(from Danny's email to the WebDSL mailing list)

A common use-case for Ajax actions is responding to a change in an input component.

Example from yellowgrass.org (simplified):

define createIssue(p:Project){
   var i : Issue
   form{
     "title: "
     input(i.title)[onkeyup := action{ replace(p1,showTitles()); }]
     placeholder p1 {  }
     input(i.content)
     captcha
   }
   action showTitles(){
     someSearchFunction(i.title,p.name);
   }
}

With the current mechanism, the onkeyup action behaves like a regular form submit, which submits all the inputs of the form and performs databinding and validation. The result in this example is that the action never does what you want, which is to show similar titles, because you haven't entered the captcha text correctly.

To solve this problem and also make ajax actions more light-weight, we could add a new type of ajaxaction/ajaxfunction. These would be defined outside of pages/templates. The arguments are entirely constructed in the client. The action is the entry-point on the server (could even be used as a crude web service), and has its own access control rule type.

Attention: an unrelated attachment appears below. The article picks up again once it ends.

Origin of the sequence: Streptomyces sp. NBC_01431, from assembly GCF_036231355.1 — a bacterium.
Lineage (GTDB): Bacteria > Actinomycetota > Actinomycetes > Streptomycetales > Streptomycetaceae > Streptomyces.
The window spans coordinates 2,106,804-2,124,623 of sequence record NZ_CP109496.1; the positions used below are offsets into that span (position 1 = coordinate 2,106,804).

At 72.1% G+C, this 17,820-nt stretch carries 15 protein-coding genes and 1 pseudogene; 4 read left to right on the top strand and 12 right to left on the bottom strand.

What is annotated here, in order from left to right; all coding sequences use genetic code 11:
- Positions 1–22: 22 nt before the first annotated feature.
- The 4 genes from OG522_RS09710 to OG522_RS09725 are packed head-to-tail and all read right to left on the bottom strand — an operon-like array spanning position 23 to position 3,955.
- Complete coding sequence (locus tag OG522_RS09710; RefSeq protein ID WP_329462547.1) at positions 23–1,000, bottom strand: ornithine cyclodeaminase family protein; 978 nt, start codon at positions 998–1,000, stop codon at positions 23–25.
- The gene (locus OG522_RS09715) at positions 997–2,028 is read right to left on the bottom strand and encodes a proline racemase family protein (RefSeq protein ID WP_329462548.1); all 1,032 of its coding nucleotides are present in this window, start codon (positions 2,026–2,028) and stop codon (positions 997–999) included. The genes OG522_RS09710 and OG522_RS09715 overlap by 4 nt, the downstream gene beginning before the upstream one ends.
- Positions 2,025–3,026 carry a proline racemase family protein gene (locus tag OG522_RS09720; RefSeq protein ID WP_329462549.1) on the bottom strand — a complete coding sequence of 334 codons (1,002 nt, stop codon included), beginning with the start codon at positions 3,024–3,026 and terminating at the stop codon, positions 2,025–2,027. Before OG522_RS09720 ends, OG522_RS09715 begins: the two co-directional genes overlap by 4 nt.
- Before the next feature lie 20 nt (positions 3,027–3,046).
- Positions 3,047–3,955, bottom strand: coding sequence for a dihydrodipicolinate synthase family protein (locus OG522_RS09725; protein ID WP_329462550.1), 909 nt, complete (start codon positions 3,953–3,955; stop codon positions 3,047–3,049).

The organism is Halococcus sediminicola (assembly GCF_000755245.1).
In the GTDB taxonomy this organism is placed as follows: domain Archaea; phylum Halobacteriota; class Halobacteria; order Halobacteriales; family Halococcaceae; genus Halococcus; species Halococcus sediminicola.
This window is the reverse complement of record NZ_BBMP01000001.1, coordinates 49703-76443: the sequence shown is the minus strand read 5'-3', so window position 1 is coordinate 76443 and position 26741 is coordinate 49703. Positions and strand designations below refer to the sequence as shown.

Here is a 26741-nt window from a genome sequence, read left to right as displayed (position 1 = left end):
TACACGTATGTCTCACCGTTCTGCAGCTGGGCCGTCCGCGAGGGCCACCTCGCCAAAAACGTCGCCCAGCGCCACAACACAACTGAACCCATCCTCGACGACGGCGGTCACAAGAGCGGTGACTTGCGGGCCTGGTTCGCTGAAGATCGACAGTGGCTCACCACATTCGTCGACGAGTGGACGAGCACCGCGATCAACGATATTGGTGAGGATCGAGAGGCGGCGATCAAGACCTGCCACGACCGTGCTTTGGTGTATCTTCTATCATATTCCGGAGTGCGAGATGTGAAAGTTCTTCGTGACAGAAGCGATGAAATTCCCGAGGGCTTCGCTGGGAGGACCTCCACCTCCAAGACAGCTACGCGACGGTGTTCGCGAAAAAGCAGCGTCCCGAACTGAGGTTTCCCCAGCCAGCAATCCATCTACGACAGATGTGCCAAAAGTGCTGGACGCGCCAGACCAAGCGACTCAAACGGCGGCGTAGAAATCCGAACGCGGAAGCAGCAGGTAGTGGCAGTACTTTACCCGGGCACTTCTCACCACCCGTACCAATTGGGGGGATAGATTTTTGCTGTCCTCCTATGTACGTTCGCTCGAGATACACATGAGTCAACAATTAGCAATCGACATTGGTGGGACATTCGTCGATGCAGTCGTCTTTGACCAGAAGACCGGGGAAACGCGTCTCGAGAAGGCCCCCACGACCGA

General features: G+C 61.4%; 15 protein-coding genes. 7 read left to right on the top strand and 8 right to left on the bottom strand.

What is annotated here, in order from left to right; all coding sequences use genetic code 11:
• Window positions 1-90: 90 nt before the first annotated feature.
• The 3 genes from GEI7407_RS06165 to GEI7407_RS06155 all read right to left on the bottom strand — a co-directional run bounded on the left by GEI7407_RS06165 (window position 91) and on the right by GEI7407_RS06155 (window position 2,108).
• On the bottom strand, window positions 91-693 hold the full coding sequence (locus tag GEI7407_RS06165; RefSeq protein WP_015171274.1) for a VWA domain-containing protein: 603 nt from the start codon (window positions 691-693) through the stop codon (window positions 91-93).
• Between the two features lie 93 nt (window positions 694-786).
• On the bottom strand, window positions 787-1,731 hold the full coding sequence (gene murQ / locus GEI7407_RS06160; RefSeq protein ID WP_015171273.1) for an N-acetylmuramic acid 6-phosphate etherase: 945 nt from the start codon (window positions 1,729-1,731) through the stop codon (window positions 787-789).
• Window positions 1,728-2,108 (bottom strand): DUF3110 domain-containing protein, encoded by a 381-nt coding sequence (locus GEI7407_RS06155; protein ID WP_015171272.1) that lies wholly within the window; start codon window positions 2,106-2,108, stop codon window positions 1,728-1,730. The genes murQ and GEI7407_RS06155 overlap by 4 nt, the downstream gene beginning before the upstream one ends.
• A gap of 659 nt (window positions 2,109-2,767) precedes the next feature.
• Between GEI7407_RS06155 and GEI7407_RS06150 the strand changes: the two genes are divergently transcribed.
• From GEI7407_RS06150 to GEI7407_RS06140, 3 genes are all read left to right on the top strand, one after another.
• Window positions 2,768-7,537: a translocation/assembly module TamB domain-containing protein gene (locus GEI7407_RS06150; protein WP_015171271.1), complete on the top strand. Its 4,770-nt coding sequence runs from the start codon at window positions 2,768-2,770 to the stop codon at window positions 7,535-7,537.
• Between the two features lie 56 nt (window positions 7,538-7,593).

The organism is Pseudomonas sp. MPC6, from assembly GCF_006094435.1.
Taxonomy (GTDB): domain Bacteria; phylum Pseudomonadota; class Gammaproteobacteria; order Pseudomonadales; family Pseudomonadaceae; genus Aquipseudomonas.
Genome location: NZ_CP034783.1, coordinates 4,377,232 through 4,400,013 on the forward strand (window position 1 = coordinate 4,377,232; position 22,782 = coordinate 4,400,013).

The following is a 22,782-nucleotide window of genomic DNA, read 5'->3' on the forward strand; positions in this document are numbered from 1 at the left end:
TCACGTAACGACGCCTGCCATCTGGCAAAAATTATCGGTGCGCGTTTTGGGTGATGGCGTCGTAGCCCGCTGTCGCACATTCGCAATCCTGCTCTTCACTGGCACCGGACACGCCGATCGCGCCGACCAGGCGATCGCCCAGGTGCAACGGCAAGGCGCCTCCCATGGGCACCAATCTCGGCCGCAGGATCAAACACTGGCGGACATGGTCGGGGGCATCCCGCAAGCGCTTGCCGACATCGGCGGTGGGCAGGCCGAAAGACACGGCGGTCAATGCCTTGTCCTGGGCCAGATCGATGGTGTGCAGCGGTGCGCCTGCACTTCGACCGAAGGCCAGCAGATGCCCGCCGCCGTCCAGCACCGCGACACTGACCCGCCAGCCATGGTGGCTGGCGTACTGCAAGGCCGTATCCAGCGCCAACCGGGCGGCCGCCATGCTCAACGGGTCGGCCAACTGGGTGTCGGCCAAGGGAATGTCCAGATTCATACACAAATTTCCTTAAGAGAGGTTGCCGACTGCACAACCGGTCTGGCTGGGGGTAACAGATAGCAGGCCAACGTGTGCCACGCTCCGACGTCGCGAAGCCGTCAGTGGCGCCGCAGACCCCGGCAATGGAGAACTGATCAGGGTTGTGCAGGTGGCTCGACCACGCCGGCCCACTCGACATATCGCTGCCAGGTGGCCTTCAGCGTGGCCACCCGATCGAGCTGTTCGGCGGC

Example:

define createIssue(p:Project){
   var i : Issue
   form{
     "title: "
     input(i.title)[onkeyup := showTitles(i.title, p.name)]
     placeholder p1 {  }
     input(i.content)
     captcha
   }
}
ajaxfunction showTitles(title:String, projectname:String){
  replace(p1,showSimilarTitles(i.title));
}

Entering something in the input will transmit the value in the input for i.title and the value for project.name from the client directly to the action on the server. Since there is no regular page handling happening, no Issue is created, the captcha is ignored, no validation is triggered.

To simplify the initial implementation and keep the actions as light as possible, only primitive types (currently String, Int, Bool, Float) are allowed to be passed to such actions.
Also, i.title, the input which has the event, would be the only argument that changes upon subsequent calls, the other arguments are literals in the generated javascript.

Some design issues:

  • should the call look different than other action calls?
  • are the common cases covered, even with these limitations?
Submitted by Sander Vermolen on 17 March 2010 at 09:25

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